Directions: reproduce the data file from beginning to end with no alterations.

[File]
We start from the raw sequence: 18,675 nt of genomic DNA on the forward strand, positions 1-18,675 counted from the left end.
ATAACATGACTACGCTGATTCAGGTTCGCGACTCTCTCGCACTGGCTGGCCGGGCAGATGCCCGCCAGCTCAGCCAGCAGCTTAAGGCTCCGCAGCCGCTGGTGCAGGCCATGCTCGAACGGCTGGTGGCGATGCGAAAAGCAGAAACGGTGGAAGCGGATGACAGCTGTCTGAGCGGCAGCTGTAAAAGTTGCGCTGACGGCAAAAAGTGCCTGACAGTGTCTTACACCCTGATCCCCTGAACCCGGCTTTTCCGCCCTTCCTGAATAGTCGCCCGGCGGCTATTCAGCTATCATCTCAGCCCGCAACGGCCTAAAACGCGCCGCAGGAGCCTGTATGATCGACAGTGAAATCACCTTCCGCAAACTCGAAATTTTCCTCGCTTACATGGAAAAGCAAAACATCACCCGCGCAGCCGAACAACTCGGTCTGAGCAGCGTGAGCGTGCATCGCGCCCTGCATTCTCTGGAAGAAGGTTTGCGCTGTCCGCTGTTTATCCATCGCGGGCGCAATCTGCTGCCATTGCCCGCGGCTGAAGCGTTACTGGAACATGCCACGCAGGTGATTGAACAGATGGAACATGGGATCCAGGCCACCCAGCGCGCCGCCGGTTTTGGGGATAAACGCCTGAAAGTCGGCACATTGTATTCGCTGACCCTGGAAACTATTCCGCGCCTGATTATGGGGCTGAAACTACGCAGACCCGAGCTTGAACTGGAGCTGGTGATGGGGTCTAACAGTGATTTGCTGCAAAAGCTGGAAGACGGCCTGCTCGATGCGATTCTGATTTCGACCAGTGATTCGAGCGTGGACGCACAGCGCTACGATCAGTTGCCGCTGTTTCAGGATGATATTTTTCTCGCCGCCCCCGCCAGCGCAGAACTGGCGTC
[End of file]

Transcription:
We start from the raw sequence: 18,675 nt of genomic DNA on the forward strand, positions 1-18,675 counted from the left end.
ATAACATGACTACGCTGATTCAGGTTCGCGACTCTCTCGCACTGGCTGGCCGGGCAGATGCCCGCCAGCTCAGCCAGCAGCTTAAGGCTCCGCAGCCGCTGGTGCAGGCCATGCTCGAACGGCTGGTGGCGATGCGAAAAGCAGAAACGGTGGAAGCGGATGACAGCTGTCTGAGCGGCAGCTGTAAAAGTTGCGCTGACGGCAAAAAGTGCCTGACAGTGTCTTACACCCTGATCCCCTGAACCCGGCTTTTCCGCCCTTCCTGAATAGTCGCCCGGCGGCTATTCAGCTATCATCTCAGCCCGCAACGGCCTAAAACGCGCCGCAGGAGCCTGTATGATCGACAGTGAAATCACCTTCCGCAAACTCGAAATTTTCCTCGCTTACATGGAAAAGCAAAACATCACCCGCGCAGCCGAACAACTCGGTCTGAGCAGCGTGAGCGTGCATCGCGCCCTGCATTCTCTGGAAGAAGGTTTGCGCTGTCCGCTGTTTATCCATCGCGGGCGCAATCTGCTGCCATTGCCCGCGGCTGAAGCGTTACTGGAACATGCCACGCAGGTGATTGAACAGATGGAACATGGGATCCAGGCCACCCAGCGCGCCGCCGGTTTTGGGGATAAACGCCTGAAAGTCGGCACATTGTATTCGCTGACCCTGGAAACTATTCCGCGCCTGATTATGGGGCTGAAACTACGCAGACCCGAGCTTGAACTGGAGCTGGTGATGGGGTCTAACAGTGATTTGCTGCAAAAGCTGGAAGACGGCCTGCTCGATGCGATTCTGATTTCGACCAGTGATTCGAGCGTGGACGCACAGCGCTACGATCAGTTGCCGCTGTTTCAGGATGATATTTTTCTCGCCGCCCCCGCCAGCGCAGAACTGGCGTC